Kelly had the pieces and the budding talent. The key for Notre Dame was to believe things would get better, and that was tricky at the time. Despite coaches and leaders trying to keep everybody motivated, “it’s really hard when you’re losing that much,” says former captain Isaac Rochell, now with the Los Angeles Chargers. Wide receiver Miles Boykin describes campus back then as a “dark place.” He didn’t walk around with his head up because, “you almost wanted to hide from people because you’re embarrassed.” Love says he “felt like people were making jokes about the season” in class. Fans took out a full-page ad in the Observer, the student paper, outlining where the program had failed under Swarbrick and Kelly.
Since that lowest point, the team’s personality has changed. The group has grown immensely close, thanks in part to Balis’s strength program, which has been compared to Navy Seal training in that it’s simultaneously demanding while bringing players together. It has taught players how to fight through stress and fatigue so that they might perform better in the fourth quarter and late in the season. The Irish have also become more businesslike in their approach. There was hardly any celebration after they finished the regular season undefeated or were officially named to the playoff field. That’s because they know there’s more left to accomplish.
And also because they knew all along they could get here.
“There’s a lot of things that went wrong in that season and there’s a lot of things that have to go in the right direction to win,” says former starting quarterback DeShone Kizer, now with the Packers, who was still a second-round pick after only winning four games in his final year of college. “I think that we were really close. It wasn’t necessarily scheme, it wasn’t necessarily talent, it was more of us getting in the way of ourselves and all it took was a good offseason worth of great leadership and Coach Kelly making the proper adjustments.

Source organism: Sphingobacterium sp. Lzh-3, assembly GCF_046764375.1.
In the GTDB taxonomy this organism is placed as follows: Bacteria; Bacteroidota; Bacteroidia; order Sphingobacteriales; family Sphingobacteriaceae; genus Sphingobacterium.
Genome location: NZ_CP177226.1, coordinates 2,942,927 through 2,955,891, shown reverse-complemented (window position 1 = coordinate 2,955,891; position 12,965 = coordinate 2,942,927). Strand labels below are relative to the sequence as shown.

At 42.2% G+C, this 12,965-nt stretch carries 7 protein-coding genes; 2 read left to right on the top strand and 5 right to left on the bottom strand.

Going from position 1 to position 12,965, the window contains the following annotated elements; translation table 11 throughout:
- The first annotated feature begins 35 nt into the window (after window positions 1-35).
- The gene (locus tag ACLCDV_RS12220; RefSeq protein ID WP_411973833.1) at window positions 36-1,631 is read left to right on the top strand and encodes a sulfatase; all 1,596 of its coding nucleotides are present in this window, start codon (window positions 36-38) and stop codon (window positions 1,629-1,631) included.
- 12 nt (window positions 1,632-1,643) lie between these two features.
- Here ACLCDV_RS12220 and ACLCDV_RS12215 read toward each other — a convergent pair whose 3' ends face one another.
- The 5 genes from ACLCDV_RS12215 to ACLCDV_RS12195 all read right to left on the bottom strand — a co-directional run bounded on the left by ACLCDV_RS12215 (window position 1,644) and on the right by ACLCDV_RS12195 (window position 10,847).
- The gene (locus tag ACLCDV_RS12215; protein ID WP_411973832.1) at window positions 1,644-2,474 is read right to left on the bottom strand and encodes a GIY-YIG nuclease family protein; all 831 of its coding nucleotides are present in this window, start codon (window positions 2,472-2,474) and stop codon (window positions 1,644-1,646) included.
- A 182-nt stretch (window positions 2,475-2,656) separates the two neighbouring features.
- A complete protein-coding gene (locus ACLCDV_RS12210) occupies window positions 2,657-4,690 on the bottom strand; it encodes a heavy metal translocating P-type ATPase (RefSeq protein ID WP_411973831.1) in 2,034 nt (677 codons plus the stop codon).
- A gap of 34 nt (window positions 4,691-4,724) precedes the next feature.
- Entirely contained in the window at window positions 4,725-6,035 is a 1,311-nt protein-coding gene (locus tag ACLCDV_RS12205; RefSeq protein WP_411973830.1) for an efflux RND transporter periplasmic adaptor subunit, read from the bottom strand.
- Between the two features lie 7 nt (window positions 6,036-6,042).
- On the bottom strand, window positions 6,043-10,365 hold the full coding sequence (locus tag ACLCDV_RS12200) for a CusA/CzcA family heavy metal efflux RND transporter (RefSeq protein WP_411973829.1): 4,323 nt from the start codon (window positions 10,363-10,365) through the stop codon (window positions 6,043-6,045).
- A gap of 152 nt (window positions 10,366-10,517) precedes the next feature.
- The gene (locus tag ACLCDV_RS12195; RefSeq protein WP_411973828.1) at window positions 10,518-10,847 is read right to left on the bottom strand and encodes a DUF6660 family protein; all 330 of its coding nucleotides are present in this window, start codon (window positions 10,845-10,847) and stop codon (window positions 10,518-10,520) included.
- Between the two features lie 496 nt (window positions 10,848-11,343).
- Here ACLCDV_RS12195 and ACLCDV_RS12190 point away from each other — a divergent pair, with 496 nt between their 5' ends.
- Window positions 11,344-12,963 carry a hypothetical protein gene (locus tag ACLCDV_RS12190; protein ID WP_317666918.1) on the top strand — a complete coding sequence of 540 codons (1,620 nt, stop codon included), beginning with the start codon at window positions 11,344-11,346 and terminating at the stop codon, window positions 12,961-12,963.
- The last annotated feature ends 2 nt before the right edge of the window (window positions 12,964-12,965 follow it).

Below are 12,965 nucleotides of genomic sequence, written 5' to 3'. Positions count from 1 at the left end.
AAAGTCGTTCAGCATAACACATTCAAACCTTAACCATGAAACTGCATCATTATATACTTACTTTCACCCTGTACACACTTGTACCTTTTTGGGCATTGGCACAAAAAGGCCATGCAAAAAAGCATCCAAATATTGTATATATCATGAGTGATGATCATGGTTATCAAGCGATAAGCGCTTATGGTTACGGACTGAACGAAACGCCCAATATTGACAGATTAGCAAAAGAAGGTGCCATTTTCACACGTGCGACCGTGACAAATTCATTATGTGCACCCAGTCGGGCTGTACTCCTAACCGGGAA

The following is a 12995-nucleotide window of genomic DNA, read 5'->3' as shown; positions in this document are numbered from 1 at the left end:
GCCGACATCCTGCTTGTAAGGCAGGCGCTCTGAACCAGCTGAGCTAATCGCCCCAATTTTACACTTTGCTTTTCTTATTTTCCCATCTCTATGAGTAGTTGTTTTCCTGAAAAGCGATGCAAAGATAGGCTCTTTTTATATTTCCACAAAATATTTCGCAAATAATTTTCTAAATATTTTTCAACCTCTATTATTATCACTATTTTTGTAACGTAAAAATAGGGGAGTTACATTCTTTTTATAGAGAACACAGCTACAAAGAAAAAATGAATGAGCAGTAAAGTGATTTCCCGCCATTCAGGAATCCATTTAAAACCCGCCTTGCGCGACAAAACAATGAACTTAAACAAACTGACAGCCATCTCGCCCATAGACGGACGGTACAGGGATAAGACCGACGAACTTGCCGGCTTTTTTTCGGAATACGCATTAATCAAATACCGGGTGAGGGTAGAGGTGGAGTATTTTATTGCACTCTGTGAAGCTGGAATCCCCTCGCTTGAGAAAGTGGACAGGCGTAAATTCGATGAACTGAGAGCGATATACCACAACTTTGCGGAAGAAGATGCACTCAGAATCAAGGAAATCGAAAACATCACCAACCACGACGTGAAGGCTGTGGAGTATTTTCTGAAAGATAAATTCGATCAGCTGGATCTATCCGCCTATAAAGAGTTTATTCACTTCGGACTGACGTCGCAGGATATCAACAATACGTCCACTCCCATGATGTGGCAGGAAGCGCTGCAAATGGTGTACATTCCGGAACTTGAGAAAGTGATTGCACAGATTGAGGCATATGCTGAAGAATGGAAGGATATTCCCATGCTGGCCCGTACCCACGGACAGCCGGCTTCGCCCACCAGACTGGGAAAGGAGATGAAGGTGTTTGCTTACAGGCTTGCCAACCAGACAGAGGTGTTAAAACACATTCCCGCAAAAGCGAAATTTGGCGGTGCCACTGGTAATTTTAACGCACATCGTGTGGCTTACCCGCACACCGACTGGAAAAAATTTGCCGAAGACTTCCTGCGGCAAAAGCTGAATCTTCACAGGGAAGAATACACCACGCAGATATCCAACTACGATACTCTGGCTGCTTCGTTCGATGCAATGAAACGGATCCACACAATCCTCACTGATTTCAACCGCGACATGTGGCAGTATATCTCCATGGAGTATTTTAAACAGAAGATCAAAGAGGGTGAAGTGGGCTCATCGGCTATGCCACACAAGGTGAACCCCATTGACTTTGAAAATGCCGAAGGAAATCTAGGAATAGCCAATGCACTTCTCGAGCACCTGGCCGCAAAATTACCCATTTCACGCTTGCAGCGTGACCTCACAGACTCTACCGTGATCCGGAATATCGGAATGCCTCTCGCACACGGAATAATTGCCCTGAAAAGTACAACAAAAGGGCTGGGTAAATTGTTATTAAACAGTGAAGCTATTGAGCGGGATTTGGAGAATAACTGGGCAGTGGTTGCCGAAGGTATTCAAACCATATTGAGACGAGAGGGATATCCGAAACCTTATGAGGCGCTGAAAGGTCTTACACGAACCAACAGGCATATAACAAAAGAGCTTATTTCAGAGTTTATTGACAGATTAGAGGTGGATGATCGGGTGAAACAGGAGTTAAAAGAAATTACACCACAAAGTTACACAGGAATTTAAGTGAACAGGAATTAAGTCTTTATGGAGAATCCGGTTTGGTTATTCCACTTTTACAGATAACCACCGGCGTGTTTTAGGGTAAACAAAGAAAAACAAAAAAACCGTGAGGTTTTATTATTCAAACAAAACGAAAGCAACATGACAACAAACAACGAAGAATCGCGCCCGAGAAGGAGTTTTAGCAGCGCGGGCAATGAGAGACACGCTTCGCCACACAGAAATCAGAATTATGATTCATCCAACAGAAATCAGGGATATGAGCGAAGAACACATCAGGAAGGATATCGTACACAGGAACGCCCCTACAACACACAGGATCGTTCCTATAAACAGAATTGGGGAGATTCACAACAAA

“We knew that if we could just buy into an offseason and find some direction that we’d get right back to where we were supposed to be.”
The majority of this team was around for 2016. They know what it’s like to lose a sixth game to Navy on a neutral field on the same Saturday that CFP regulars Alabama and Clemson post shutout wins. After beating USC this year, Love returned to his business problem solving class to a round of applause from his professor and classmates. Boykin has been fielding congratulatory shoutouts as he walks through campus.
“It’s night and day,” senior defensive lineman Jerry Tillery says of this school year. “Everyone is much more excited to be playing, too. And everyone knows that if we get in a close game, or we’re down in the game, we’ve made the right commitments in the offseason and have all been in this together.
“We’ve been 4–8, we know what it’s like to lose a close game and there’s no doubt now that we can win any game we play.”
Swarbrick would never wish for a 4–8 season, but doesn’t deny it probably accelerated the program getting to a better place.
“You can get there sometimes through incremental changes,” Swarbrick says, “or you can have a really tough circumstance visited on you that helps you move more quickly and do the things you need to do.”